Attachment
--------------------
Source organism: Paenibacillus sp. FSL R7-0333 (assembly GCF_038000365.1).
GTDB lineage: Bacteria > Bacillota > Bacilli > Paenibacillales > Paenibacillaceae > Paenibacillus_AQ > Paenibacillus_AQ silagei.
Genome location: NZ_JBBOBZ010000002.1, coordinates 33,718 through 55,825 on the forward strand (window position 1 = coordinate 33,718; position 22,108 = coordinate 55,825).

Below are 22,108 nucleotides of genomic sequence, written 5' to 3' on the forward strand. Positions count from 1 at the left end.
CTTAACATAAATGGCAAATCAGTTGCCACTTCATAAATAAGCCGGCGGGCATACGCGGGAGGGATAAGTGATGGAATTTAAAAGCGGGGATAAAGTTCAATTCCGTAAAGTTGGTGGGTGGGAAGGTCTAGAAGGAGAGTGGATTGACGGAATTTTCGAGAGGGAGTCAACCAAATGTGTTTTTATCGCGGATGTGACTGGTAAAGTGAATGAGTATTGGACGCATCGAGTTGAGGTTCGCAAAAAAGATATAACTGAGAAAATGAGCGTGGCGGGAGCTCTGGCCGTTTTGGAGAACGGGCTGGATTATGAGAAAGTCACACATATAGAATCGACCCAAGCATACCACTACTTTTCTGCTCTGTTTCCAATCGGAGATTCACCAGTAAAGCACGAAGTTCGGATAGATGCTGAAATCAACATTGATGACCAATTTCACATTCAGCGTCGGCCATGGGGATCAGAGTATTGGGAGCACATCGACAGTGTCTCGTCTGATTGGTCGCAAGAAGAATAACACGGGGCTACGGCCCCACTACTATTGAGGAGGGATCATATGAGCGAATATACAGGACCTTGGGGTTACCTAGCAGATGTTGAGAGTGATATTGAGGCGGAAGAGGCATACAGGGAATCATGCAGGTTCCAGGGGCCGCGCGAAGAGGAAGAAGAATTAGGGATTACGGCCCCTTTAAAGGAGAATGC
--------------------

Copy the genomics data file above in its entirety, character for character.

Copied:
Source organism: Paenibacillus sp. FSL R7-0333 (assembly GCF_038000365.1).
GTDB lineage: Bacteria > Bacillota > Bacilli > Paenibacillales > Paenibacillaceae > Paenibacillus_AQ > Paenibacillus_AQ silagei.
Genome location: NZ_JBBOBZ010000002.1, coordinates 33,718 through 55,825 on the forward strand (window position 1 = coordinate 33,718; position 22,108 = coordinate 55,825).

Below are 22,108 nucleotides of genomic sequence, written 5' to 3' on the forward strand. Positions count from 1 at the left end.
CTTAACATAAATGGCAAATCAGTTGCCACTTCATAAATAAGCCGGCGGGCATACGCGGGAGGGATAAGTGATGGAATTTAAAAGCGGGGATAAAGTTCAATTCCGTAAAGTTGGTGGGTGGGAAGGTCTAGAAGGAGAGTGGATTGACGGAATTTTCGAGAGGGAGTCAACCAAATGTGTTTTTATCGCGGATGTGACTGGTAAAGTGAATGAGTATTGGACGCATCGAGTTGAGGTTCGCAAAAAAGATATAACTGAGAAAATGAGCGTGGCGGGAGCTCTGGCCGTTTTGGAGAACGGGCTGGATTATGAGAAAGTCACACATATAGAATCGACCCAAGCATACCACTACTTTTCTGCTCTGTTTCCAATCGGAGATTCACCAGTAAAGCACGAAGTTCGGATAGATGCTGAAATCAACATTGATGACCAATTTCACATTCAGCGTCGGCCATGGGGATCAGAGTATTGGGAGCACATCGACAGTGTCTCGTCTGATTGGTCGCAAGAAGAATAACACGGGGCTACGGCCCCACTACTATTGAGGAGGGATCATATGAGCGAATATACAGGACCTTGGGGTTACCTAGCAGATGTTGAGAGTGATATTGAGGCGGAAGAGGCATACAGGGAATCATGCAGGTTCCAGGGGCCGCGCGAAGAGGAAGAAGAATTAGGGATTACGGCCCCTTTAAAGGAGAATGC